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Here’s How Fish End Up in New Lakes and Ponds

Ever wonder how fish end up in new lakes and ponds? Obviously it’s easy to understand how fish end up in manmade bodies of water, but what about naturally formed bodies of water in nature?

When heavy rain or flooding create new bodies of water, it seems fish appear in them almost by magic. Even ponds that dry up and then refill over time seem to miraculously replenish with fish out of nowhere.

“Fish reach new/replenished pounds in three main ways: they’re already there, they get there naturally, or they have some type of external help getting there,” according to Science ABC.

It’s sound crazy that fish somehow survive a drought and then replenish once refilled

“There are some species of aquatic animals that lay eggs capable of surviving long spells of drought that will hatch only when they’re locally rehydrated,” says Science ABC. “For instance, algae leave spores that can survive for extended periods of time. There are also certain species that dig deep into the mud of a pond and leave their eggs there. The eggs hibernate until the pond is refilled, at which point they come out, reproduce and propagate their species in the newly formed water body. American alligators survive dry spells in this exact way!”

Fish can end up in bonds through connecting streams, which seems like the most logical way for them to get there.

Pieces of land share the same drainage system with multiple water bodies in many cases. That’s why even though many lakes and ponds can seem unconnected even though they are joined in various ways. This means they basically contain the same water.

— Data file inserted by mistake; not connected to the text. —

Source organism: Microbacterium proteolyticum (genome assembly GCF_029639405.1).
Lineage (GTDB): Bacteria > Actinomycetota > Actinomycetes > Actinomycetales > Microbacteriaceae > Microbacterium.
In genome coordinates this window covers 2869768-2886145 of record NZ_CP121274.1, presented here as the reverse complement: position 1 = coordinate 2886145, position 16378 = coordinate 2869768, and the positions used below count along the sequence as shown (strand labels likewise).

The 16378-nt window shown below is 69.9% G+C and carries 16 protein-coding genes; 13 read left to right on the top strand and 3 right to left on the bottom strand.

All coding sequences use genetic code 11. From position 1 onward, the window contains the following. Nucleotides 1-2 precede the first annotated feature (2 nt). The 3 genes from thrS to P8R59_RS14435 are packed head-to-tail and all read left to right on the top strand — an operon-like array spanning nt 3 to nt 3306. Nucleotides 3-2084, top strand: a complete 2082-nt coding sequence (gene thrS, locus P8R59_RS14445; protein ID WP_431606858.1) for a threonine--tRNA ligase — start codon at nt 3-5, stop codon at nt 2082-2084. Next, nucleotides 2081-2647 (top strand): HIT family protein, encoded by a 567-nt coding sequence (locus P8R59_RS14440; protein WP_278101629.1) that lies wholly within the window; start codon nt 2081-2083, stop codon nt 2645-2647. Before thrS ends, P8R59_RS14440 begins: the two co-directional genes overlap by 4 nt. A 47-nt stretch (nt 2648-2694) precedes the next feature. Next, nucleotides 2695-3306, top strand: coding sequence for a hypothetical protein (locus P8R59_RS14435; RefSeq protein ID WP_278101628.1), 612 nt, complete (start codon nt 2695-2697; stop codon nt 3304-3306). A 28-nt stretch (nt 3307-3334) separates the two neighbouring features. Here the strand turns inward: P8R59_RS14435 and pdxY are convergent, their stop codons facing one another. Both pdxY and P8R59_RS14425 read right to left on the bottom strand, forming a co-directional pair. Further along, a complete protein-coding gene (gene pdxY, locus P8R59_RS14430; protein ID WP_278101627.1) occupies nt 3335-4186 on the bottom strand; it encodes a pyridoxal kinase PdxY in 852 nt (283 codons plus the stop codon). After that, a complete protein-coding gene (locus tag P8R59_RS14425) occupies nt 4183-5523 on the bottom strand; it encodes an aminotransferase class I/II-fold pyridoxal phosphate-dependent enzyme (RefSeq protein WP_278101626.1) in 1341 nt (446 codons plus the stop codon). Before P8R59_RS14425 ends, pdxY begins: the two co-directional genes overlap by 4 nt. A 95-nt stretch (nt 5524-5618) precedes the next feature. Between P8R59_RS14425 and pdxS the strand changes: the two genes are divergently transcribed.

It’s even possible for fish to end up there with external help from other animals. When birds visit bodies of water, fish eggs may attach to their feathers or body and then end up being transferred to other bodies of water they touch down at. The same thing happens when land animals drink from or interact with bodies of water, they end up transferring eggs to new bodies they visit. In either case this leads to a repopulation or a new population over time.


“Humans play a crucial role in populating ponds by actively/passively introducing select species of aquatic animals in them. There are dedicated fish farms and hatcheries where populations of certain fish are raised and subsequently delivered to water bodies that need a population boost. Trout is one of the most commonly introduced fish through active human effort, which explains how a small pond in someone’s backyard can have a thriving fish population.”

Fish can inhabit new bodies of water in multiple ways. Regardless of how they get to the water, it just shows life will always find a way to thrive in new places.

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